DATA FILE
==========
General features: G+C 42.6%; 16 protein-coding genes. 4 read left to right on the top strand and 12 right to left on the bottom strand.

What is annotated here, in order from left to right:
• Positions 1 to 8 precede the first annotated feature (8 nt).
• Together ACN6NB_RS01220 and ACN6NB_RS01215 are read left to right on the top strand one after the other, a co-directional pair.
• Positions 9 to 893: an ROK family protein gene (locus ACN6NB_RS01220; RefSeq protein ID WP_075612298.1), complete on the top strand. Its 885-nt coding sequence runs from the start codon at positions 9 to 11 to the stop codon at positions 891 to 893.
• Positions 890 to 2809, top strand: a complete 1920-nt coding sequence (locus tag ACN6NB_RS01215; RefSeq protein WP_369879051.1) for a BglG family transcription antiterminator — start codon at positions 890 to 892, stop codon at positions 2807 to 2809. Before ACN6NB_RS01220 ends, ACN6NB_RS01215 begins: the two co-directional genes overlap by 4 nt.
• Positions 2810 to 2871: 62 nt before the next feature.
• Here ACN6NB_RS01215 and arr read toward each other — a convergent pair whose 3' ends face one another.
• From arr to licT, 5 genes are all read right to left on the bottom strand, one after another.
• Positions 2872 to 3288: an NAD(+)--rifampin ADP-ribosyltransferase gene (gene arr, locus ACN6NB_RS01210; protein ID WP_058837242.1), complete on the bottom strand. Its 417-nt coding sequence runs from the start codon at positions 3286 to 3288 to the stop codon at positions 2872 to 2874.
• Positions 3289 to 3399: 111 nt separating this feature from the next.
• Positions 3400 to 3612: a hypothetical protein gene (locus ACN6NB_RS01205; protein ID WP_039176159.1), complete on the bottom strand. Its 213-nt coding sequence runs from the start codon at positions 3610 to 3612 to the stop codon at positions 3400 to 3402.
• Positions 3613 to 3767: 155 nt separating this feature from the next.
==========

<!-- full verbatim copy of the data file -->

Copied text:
General features: G+C 42.6%; 16 protein-coding genes. 4 read left to right on the top strand and 12 right to left on the bottom strand.

What is annotated here, in order from left to right:
• Positions 1 to 8 precede the first annotated feature (8 nt).
• Together ACN6NB_RS01220 and ACN6NB_RS01215 are read left to right on the top strand one after the other, a co-directional pair.
• Positions 9 to 893: an ROK family protein gene (locus ACN6NB_RS01220; RefSeq protein ID WP_075612298.1), complete on the top strand. Its 885-nt coding sequence runs from the start codon at positions 9 to 11 to the stop codon at positions 891 to 893.
• Positions 890 to 2809, top strand: a complete 1920-nt coding sequence (locus tag ACN6NB_RS01215; RefSeq protein WP_369879051.1) for a BglG family transcription antiterminator — start codon at positions 890 to 892, stop codon at positions 2807 to 2809. Before ACN6NB_RS01220 ends, ACN6NB_RS01215 begins: the two co-directional genes overlap by 4 nt.
• Positions 2810 to 2871: 62 nt before the next feature.
• Here ACN6NB_RS01215 and arr read toward each other — a convergent pair whose 3' ends face one another.
• From arr to licT, 5 genes are all read right to left on the bottom strand, one after another.
• Positions 2872 to 3288: an NAD(+)--rifampin ADP-ribosyltransferase gene (gene arr, locus ACN6NB_RS01210; protein ID WP_058837242.1), complete on the bottom strand. Its 417-nt coding sequence runs from the start codon at positions 3286 to 3288 to the stop codon at positions 2872 to 2874.
• Positions 3289 to 3399: 111 nt separating this feature from the next.
• Positions 3400 to 3612: a hypothetical protein gene (locus ACN6NB_RS01205; protein ID WP_039176159.1), complete on the bottom strand. Its 213-nt coding sequence runs from the start codon at positions 3610 to 3612 to the stop codon at positions 3400 to 3402.
• Positions 3613 to 3767: 155 nt separating this feature from the next.